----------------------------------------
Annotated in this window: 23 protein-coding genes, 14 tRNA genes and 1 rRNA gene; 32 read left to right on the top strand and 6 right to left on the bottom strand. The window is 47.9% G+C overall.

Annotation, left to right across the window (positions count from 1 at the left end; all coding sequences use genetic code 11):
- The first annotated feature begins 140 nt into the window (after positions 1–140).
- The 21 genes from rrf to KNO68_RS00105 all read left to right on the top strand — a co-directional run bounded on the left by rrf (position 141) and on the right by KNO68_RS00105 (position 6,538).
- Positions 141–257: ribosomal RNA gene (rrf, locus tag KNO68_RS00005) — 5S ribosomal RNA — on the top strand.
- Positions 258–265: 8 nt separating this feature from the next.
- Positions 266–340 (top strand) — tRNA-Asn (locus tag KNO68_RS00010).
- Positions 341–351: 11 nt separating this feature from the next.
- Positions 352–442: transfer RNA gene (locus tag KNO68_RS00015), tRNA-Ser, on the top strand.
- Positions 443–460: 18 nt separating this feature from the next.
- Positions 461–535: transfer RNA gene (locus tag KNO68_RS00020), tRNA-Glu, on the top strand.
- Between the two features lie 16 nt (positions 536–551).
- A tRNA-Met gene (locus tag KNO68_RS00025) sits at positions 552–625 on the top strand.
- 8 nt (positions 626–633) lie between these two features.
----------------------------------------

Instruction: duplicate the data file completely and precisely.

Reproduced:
Annotated in this window: 23 protein-coding genes, 14 tRNA genes and 1 rRNA gene; 32 read left to right on the top strand and 6 right to left on the bottom strand. The window is 47.9% G+C overall.

Annotation, left to right across the window (positions count from 1 at the left end; all coding sequences use genetic code 11):
- The first annotated feature begins 140 nt into the window (after positions 1–140).
- The 21 genes from rrf to KNO68_RS00105 all read left to right on the top strand — a co-directional run bounded on the left by rrf (position 141) and on the right by KNO68_RS00105 (position 6,538).
- Positions 141–257: ribosomal RNA gene (rrf, locus tag KNO68_RS00005) — 5S ribosomal RNA — on the top strand.
- Positions 258–265: 8 nt separating this feature from the next.
- Positions 266–340 (top strand) — tRNA-Asn (locus tag KNO68_RS00010).
- Positions 341–351: 11 nt separating this feature from the next.
- Positions 352–442: transfer RNA gene (locus tag KNO68_RS00015), tRNA-Ser, on the top strand.
- Positions 443–460: 18 nt separating this feature from the next.
- Positions 461–535: transfer RNA gene (locus tag KNO68_RS00020), tRNA-Glu, on the top strand.
- Between the two features lie 16 nt (positions 536–551).
- A tRNA-Met gene (locus tag KNO68_RS00025) sits at positions 552–625 on the top strand.
- 8 nt (positions 626–633) lie between these two features.